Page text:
Sermon Commentary for Sunday, June 16, 2024

2 Corinthians 5:6-10, (11-13) 14-17 Commentary

Students decorated the back bumpers of cars on the campus of the dispensationalist Christian college near which I grew up with a number of eye-catching bumper stickers. Among the most memorable was “Read the Bible. It will scare the hell out of you.”

I’m not sure reading the Bible ever scared anyone away from eternal separation from God and toward Jesus. But I do sometimes worry that misreading of the Scriptures can unnecessarily terrify people who have received God’s grace with their faith in Jesus Christ. I’ve known Christians whom some Bible-reading has not comforted, but petrified.

This Sunday’s Epistolary Lesson contains one of the texts that have most frightened some of Jesus’ followers. In verse 10, after all, Paul and Timothy write, “We must all [pantas hemas]* appear [phanerothenai] before [emprosthen] the judgment seat [bematos] of Christ, that each one [hekastos] may receive [komisetai] what is due him for the things done while in the body [dia tou somatos], whether [eite] good [agathon] or bad [phaulon].”

Preachers may fairly quickly want to point to the immense difficulty of translating verse 10’s Greek, much less understanding what it means for God’s dearly beloved people. Several of its Greek words and phrases are unique to the Scriptures. Among other things, komisetai (“receive what is due”) is financial transactional language. Such language makes it very hard to know to what exactly the apostles refer when they claim that we’ll receive “what is due” us at Christ’s judgment seat.

What’s more, verse 10 seems to advocate for a kind of salvation by good works rather than grace that’s received by faith. In it, after all, the apostles seem to suggest that even Jesus’ followers are going to somehow get what we have coming to us when we die because of the good or bad we’ve done while we were alive. Given the control we naturally give to sin over our lives, that prospect frightens some Christians to death.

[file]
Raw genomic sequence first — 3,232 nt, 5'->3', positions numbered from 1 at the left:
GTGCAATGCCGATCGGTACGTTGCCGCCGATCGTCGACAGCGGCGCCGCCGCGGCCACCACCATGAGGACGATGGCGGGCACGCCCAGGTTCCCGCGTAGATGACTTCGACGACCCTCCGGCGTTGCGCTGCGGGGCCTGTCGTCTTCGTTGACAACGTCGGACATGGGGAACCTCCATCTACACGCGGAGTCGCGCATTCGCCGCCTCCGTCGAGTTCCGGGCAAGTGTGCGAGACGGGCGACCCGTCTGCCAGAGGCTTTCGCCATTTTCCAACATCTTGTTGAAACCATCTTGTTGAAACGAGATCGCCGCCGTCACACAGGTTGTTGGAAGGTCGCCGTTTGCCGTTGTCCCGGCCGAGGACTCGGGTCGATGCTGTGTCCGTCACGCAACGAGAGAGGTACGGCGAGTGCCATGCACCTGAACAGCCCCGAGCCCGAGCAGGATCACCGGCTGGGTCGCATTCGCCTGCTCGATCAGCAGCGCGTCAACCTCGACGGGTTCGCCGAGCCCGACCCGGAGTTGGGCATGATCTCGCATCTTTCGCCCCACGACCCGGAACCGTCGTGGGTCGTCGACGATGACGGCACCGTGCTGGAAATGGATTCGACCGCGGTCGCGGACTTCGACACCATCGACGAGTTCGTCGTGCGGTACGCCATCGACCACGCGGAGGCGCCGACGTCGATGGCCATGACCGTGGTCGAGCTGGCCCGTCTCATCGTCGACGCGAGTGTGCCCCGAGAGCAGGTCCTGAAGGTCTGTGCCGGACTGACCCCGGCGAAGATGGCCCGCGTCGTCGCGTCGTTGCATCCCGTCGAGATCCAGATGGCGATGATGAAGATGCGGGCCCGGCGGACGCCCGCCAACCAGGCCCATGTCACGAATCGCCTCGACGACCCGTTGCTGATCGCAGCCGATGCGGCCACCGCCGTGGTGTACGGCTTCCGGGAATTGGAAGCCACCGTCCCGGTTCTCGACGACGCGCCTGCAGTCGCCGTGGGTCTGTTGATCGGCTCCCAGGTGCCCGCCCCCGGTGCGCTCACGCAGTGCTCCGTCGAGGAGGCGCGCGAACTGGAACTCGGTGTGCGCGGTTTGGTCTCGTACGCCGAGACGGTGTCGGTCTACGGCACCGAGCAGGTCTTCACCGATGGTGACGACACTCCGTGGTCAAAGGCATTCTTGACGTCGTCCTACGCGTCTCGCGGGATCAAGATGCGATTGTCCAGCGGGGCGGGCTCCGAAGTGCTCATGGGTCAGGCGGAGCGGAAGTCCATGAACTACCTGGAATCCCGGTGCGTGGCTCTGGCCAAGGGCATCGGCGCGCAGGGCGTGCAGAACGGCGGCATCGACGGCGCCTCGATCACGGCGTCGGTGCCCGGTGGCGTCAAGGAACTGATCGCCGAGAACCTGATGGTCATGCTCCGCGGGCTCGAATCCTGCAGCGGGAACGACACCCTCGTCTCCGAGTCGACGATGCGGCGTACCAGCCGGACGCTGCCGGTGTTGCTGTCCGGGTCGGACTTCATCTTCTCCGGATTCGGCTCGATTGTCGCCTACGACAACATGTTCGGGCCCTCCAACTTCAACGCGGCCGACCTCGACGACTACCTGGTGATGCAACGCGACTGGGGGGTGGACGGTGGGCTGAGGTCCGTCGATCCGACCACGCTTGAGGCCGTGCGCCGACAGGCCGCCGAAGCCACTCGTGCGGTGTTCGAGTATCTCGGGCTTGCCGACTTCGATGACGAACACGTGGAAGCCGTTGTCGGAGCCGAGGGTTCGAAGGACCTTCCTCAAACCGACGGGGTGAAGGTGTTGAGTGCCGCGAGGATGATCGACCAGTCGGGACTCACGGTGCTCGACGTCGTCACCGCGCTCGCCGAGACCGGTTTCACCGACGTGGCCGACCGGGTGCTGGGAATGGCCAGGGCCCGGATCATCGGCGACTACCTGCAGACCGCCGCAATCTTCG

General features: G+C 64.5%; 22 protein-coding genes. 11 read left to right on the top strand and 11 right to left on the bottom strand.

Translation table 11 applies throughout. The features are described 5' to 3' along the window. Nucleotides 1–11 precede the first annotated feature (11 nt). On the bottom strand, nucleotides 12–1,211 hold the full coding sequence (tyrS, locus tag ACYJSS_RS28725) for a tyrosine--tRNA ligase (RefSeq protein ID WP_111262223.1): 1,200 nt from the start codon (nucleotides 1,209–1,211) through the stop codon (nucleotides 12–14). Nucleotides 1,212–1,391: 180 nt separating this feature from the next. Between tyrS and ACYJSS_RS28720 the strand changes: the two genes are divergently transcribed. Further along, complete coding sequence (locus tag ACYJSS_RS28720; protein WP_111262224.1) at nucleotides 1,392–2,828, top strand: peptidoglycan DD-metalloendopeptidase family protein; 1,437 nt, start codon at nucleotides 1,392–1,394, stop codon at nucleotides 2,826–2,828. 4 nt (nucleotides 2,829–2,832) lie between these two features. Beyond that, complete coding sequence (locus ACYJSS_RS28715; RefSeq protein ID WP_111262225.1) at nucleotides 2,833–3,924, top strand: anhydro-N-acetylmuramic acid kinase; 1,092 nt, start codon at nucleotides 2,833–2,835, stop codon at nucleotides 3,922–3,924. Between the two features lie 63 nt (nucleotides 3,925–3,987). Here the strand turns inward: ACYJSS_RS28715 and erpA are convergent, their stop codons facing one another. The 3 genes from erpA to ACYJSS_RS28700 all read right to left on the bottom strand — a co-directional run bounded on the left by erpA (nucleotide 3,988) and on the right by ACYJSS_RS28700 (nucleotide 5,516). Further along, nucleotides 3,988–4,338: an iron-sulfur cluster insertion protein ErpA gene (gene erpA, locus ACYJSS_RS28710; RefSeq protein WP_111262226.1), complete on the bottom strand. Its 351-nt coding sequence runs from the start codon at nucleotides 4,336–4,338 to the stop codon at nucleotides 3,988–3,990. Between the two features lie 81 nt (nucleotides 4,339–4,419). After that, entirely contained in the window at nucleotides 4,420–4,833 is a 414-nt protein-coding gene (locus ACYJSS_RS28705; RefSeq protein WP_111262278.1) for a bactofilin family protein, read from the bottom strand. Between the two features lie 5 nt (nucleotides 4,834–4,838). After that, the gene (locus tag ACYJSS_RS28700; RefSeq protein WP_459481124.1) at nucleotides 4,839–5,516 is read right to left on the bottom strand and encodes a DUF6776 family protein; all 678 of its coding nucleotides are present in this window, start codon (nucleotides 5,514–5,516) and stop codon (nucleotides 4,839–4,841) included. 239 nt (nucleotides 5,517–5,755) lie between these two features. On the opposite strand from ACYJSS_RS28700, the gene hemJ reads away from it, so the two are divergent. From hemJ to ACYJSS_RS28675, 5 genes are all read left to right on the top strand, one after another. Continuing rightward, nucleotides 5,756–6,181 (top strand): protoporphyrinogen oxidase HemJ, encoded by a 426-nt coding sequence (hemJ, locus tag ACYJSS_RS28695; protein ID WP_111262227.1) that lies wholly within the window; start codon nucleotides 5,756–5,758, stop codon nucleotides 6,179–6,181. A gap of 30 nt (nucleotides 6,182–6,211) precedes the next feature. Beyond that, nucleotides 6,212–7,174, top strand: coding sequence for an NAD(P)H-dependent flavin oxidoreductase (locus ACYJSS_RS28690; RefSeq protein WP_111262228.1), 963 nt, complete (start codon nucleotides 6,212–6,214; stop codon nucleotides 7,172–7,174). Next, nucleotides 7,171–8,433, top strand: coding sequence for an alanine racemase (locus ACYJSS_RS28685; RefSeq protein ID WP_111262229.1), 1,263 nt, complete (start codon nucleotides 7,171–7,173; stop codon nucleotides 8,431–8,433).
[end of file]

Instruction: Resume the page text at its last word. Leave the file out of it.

Preachers and our hearers who like our texts’ meaning and sermons neat and tidy should probably look toward another theme in 2 Corinthians 5. Those who choose not to look away will long for the Spirit to help us humbly think and preach about how it speaks to salvation by grace alone through faith.

Verse 10’s context is hugely important to its proper understanding. After all, its gar (“for”) links it to what the apostles have just written. In verse 9, for example, they write, “We make it our goal [philotimoutha] to please him [euarestoi autou], whether at home in the body [endemountes] or away from it [ekdemountes].”

Christians’ ambition is, in other words, to be somehow pleasing to God. We aim to love and serve God by faithfully responding to God’s grace with Christlike words, actions and even thoughts. 2 Corinthians 5’s Paul and Timothy seem to use our awareness that we’ll have to account for those responses before Christ’s judgment seat to summon Christians to holy living.

The apostles make a similar point in verses 14 and 15. Christ, they profess in verse 14, “died [apethanen] for all [hyper panton], and therefore [ara] all died [pantes apethanon].” Again in verse 15 they insist that Christ “died [apethanen] for all [hyper panton]” and then continue, “that those who live [zontes] should no longer live [zosin] for themselves [heautois] but for him who died for them and was raised again.”

Jesus’ death rescues all of his friends from the judgment that we naturally deserve because of our sin, sins and sinfulness. God confirmed the effectiveness of that saving work by raising Jesus from the dead. So the good things Christians do and say don’t and, in fact, can’t rescue us any more than the bad things we do and say can doom us.

The Spirit uses that assurance to free God’s dearly beloved people to live in ways that honor and glorify the Lord. Christ died and rose in order to not only encourage people to live Christlike lives, but also, by his Spirit, to empower us to live in ways that are appropriate responses to God’s grace.